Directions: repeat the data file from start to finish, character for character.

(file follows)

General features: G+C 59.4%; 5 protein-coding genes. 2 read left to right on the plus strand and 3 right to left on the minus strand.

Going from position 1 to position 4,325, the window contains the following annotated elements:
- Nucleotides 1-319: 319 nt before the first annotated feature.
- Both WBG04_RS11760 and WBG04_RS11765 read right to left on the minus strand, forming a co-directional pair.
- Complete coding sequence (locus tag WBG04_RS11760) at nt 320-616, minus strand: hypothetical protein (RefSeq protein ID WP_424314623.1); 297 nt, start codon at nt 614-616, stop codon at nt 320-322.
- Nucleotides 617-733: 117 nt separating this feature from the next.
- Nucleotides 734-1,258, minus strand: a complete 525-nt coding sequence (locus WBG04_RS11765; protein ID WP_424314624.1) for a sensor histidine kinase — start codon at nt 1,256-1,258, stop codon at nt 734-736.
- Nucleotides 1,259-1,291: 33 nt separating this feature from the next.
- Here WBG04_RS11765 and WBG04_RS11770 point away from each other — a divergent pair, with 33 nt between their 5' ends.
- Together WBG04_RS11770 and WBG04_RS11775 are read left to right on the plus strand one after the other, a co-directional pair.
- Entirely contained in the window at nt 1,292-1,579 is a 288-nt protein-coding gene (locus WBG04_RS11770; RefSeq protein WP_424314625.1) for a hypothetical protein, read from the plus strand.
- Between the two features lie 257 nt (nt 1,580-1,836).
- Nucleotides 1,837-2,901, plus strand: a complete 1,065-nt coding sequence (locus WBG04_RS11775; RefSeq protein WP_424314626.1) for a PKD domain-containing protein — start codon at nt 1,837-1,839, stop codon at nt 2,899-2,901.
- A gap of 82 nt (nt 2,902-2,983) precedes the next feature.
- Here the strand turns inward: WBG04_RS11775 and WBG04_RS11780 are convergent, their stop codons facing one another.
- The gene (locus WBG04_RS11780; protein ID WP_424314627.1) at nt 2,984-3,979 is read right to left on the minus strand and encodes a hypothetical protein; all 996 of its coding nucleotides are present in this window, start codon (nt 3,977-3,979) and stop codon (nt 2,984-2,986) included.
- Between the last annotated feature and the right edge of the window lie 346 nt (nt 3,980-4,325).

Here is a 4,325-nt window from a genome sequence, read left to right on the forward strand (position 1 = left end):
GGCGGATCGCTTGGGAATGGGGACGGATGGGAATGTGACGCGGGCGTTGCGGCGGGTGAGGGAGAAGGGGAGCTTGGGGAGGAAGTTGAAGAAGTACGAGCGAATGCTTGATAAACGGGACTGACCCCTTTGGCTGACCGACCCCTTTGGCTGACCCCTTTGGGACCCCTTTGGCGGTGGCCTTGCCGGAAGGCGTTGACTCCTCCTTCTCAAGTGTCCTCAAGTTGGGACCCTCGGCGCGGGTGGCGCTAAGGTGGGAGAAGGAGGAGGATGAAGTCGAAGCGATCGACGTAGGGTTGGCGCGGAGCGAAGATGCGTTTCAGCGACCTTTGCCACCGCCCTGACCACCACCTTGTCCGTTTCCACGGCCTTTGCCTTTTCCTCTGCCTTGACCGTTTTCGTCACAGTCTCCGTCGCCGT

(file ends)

General features: G+C 59.4%; 5 protein-coding genes. 2 read left to right on the plus strand and 3 right to left on the minus strand.

Going from position 1 to position 4,325, the window contains the following annotated elements:
- Nucleotides 1-319: 319 nt before the first annotated feature.
- Both WBG04_RS11760 and WBG04_RS11765 read right to left on the minus strand, forming a co-directional pair.
- Complete coding sequence (locus tag WBG04_RS11760) at nt 320-616, minus strand: hypothetical protein (RefSeq protein ID WP_424314623.1); 297 nt, start codon at nt 614-616, stop codon at nt 320-322.
- Nucleotides 617-733: 117 nt separating this feature from the next.
- Nucleotides 734-1,258, minus strand: a complete 525-nt coding sequence (locus WBG04_RS11765; protein ID WP_424314624.1) for a sensor histidine kinase — start codon at nt 1,256-1,258, stop codon at nt 734-736.
- Nucleotides 1,259-1,291: 33 nt separating this feature from the next.
- Here WBG04_RS11765 and WBG04_RS11770 point away from each other — a divergent pair, with 33 nt between their 5' ends.
- Together WBG04_RS11770 and WBG04_RS11775 are read left to right on the plus strand one after the other, a co-directional pair.
- Entirely contained in the window at nt 1,292-1,579 is a 288-nt protein-coding gene (locus WBG04_RS11770; RefSeq protein WP_424314625.1) for a hypothetical protein, read from the plus strand.
- Between the two features lie 257 nt (nt 1,580-1,836).
- Nucleotides 1,837-2,901, plus strand: a complete 1,065-nt coding sequence (locus WBG04_RS11775; RefSeq protein WP_424314626.1) for a PKD domain-containing protein — start codon at nt 1,837-1,839, stop codon at nt 2,899-2,901.
- A gap of 82 nt (nt 2,902-2,983) precedes the next feature.
- Here the strand turns inward: WBG04_RS11775 and WBG04_RS11780 are convergent, their stop codons facing one another.
- The gene (locus WBG04_RS11780; protein ID WP_424314627.1) at nt 2,984-3,979 is read right to left on the minus strand and encodes a hypothetical protein; all 996 of its coding nucleotides are present in this window, start codon (nt 3,977-3,979) and stop codon (nt 2,984-2,986) included.
- Between the last annotated feature and the right edge of the window lie 346 nt (nt 3,980-4,325).

Here is a 4,325-nt window from a genome sequence, read left to right on the forward strand (position 1 = left end):
GGCGGATCGCTTGGGAATGGGGACGGATGGGAATGTGACGCGGGCGTTGCGGCGGGTGAGGGAGAAGGGGAGCTTGGGGAGGAAGTTGAAGAAGTACGAGCGAATGCTTGATAAACGGGACTGACCCCTTTGGCTGACCGACCCCTTTGGCTGACCCCTTTGGGACCCCTTTGGCGGTGGCCTTGCCGGAAGGCGTTGACTCCTCCTTCTCAAGTGTCCTCAAGTTGGGACCCTCGGCGCGGGTGGCGCTAAGGTGGGAGAAGGAGGAGGATGAAGTCGAAGCGATCGACGTAGGGTTGGCGCGGAGCGAAGATGCGTTTCAGCGACCTTTGCCACCGCCCTGACCACCACCTTGTCCGTTTCCACGGCCTTTGCCTTTTCCTCTGCCTTGACCGTTTTCGTCACAGTCTCCGTCGCCGT